“We didn’t expect lying to be such a common part of daily life,” one of the researchers, Robert Feldman, observed after the study was published.

Over the years, CIA agents, police detectives, psychologists, lawyers and others have tried a variety of methods to identify liars, from polygraph machines to “voice stress analysis” to analysis of barely perceptible facial movements that can give away hidden feelings. None of the techniques has been foolproof.

And the search for the truth continues. The science of liars and lying remains a hot topic in research circles, and book after book offers the latest theory about how to tell when a spouse is cheating, a witness is lying in court or a car salesman is overstating the value of a vehicle.

Check out just a few of the titles on the subject at www.amazon.com: “Lies and Liars: Pinocchio’s Nose and Less Obvious Clues,” “Liar! A Critique of Lies and the Act of Lying,” “When Your Lover Is a Liar,” and “The Concise Book of Lying.” It’s enough to shatter your trust in humanity.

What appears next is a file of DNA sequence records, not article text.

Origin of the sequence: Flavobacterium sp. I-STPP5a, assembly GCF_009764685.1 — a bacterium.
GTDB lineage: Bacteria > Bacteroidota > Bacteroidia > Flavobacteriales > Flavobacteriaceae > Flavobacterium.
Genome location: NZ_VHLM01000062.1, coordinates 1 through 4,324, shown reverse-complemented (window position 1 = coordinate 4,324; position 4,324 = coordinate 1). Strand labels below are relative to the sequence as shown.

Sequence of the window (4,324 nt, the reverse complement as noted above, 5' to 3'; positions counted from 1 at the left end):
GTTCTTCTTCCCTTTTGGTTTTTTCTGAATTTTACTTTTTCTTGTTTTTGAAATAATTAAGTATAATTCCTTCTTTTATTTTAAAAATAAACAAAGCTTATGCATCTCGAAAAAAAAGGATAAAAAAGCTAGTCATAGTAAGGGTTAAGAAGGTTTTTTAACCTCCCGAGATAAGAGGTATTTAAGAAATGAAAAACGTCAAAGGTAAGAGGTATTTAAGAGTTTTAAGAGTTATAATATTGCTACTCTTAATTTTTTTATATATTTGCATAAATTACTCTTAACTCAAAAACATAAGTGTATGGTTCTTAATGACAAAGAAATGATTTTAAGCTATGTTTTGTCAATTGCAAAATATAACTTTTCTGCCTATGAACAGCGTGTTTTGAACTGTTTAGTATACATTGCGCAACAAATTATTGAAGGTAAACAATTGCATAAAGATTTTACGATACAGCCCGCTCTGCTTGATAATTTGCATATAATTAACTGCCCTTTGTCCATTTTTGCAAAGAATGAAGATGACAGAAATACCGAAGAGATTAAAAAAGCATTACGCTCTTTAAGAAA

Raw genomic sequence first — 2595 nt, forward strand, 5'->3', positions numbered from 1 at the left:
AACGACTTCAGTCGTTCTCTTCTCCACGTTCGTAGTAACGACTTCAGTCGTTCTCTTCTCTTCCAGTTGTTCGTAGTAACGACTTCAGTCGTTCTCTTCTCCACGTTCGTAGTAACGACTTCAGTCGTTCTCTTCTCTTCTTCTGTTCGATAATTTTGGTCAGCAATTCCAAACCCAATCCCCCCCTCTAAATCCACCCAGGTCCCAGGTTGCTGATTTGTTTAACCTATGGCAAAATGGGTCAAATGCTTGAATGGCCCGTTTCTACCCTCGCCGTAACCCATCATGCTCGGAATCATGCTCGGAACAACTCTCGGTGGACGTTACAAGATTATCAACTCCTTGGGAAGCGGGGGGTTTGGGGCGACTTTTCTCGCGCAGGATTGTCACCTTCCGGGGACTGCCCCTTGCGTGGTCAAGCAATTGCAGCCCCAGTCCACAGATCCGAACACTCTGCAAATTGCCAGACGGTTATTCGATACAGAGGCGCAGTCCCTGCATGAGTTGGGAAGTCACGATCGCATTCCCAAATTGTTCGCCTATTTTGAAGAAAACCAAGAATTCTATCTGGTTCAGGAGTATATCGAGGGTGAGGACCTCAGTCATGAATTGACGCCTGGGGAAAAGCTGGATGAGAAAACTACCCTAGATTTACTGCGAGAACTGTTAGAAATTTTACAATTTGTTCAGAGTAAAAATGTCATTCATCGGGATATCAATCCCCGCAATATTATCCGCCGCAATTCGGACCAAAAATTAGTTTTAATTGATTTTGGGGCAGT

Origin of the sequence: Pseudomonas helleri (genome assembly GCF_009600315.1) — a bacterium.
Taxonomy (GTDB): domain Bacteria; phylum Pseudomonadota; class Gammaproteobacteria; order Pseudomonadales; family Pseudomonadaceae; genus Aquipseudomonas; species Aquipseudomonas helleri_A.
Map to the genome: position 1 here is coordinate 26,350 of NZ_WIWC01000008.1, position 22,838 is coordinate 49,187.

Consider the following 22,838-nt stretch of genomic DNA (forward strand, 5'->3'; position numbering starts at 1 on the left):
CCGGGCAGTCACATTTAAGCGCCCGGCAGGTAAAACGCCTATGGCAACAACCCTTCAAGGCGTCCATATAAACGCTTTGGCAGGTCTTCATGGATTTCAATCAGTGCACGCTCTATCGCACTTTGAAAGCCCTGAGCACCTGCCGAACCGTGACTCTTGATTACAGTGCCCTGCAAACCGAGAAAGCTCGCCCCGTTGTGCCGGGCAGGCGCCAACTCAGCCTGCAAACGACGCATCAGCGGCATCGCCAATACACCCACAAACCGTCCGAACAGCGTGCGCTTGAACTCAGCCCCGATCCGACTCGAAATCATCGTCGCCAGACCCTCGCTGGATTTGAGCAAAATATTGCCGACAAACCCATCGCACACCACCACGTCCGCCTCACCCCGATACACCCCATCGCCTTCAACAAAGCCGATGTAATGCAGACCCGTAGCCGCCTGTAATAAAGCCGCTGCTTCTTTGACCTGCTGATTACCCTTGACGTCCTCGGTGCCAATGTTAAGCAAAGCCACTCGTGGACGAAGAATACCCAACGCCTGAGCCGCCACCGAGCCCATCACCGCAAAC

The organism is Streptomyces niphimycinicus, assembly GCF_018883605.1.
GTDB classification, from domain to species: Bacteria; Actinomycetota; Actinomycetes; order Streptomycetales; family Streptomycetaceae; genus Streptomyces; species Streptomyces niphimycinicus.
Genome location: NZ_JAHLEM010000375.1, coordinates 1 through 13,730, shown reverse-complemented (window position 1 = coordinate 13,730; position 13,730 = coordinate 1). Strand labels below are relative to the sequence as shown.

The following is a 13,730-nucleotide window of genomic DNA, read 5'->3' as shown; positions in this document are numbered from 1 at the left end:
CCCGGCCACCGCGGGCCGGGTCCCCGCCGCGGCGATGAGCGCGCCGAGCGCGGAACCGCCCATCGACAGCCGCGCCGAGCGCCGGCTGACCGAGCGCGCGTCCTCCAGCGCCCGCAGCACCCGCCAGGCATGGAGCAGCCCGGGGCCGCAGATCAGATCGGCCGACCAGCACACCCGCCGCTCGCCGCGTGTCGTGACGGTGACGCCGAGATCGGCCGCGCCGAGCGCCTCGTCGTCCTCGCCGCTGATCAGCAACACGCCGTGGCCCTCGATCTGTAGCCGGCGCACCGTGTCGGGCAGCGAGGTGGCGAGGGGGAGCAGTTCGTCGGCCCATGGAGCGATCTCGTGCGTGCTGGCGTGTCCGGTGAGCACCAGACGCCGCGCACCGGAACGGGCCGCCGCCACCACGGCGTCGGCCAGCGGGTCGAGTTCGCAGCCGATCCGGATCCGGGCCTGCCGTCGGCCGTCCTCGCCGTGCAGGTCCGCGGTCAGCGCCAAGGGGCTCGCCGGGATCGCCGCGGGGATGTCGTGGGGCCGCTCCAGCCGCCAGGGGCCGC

John Mayoue, an Atlanta divorce lawyer who has represented famous clients - including Jane Fonda in her breakup with Ted Turner - says lying is rampant in his business.

“In the courtroom, there is no end to the lying, particularly if money is at stake,” Mayoue says. “The more money, the bigger the lies.”

The greatest lie in relationships, he says, is “Honey, I love you but I’m no longer in love with you. That’s someone’s way of saying they’re cheating on you.”

The Internet culture has made lying practically a sport, Mayoue observes. “You just have to assume that you’re in the midst of a liar’s ball when you’re online,” he says. “It’s a fantasy realm. I can’t see you. I can’t look at signals. I can’t test you. There is no verification.”